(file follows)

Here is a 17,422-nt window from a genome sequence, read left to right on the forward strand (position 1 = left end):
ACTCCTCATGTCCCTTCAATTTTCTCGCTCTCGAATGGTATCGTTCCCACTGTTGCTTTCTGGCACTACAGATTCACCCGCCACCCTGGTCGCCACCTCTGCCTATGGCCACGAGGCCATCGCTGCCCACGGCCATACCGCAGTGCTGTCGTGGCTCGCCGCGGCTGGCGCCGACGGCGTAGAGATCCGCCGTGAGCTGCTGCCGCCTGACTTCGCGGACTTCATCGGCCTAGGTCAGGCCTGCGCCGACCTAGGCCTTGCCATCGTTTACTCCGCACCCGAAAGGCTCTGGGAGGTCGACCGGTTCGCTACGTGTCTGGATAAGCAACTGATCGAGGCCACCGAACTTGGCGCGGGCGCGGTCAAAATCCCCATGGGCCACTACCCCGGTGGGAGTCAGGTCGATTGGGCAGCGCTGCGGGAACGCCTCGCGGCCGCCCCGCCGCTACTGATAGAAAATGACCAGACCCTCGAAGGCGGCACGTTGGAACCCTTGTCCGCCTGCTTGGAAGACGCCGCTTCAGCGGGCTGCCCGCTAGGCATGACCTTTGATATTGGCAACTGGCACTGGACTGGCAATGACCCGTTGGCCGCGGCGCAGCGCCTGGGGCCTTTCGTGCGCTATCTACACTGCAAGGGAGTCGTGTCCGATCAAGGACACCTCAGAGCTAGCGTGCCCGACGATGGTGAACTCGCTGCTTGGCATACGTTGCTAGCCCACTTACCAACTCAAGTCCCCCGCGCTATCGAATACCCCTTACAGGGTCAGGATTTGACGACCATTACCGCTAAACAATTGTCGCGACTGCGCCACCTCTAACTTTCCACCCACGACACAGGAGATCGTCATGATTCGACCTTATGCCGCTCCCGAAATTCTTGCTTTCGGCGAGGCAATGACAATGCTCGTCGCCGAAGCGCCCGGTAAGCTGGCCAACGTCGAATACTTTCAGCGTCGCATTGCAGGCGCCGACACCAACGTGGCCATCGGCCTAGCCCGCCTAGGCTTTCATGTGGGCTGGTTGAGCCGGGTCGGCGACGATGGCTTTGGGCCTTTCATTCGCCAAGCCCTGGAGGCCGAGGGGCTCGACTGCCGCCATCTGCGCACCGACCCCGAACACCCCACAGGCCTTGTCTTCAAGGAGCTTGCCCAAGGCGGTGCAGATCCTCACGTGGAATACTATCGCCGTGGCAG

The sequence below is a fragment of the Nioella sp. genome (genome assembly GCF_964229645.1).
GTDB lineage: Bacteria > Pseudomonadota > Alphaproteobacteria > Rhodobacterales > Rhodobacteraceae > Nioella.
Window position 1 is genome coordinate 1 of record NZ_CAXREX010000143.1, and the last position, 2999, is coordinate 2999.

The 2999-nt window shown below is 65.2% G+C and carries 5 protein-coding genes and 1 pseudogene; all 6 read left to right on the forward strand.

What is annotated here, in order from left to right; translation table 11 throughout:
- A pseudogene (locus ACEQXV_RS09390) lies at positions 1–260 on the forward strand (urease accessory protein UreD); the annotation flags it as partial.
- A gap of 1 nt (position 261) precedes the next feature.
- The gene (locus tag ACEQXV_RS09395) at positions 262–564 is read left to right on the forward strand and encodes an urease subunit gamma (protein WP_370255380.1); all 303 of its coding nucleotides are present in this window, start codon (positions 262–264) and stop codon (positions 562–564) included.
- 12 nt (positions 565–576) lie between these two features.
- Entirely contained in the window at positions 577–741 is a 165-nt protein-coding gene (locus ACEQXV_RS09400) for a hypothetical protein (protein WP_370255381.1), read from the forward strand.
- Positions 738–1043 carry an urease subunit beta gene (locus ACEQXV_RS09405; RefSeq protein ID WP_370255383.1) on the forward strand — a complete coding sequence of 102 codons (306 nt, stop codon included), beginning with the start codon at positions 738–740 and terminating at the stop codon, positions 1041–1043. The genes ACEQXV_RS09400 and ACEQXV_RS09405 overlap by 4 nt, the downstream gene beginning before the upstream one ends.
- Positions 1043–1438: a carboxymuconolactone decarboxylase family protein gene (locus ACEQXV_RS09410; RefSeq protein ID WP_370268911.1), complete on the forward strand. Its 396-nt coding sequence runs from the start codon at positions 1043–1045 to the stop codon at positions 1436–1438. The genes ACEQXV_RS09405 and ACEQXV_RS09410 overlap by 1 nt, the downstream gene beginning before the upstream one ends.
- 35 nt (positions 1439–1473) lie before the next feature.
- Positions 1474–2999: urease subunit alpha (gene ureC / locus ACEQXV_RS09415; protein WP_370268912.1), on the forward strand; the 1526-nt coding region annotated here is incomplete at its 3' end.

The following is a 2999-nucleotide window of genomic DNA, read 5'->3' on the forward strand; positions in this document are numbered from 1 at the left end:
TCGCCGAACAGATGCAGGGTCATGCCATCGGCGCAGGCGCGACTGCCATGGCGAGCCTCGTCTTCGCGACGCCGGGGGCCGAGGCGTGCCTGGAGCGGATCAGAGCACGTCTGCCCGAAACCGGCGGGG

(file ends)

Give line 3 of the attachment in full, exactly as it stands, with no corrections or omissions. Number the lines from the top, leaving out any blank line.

The sequence below is a fragment of the Nioella sp. genome (genome assembly GCF_964229645.1).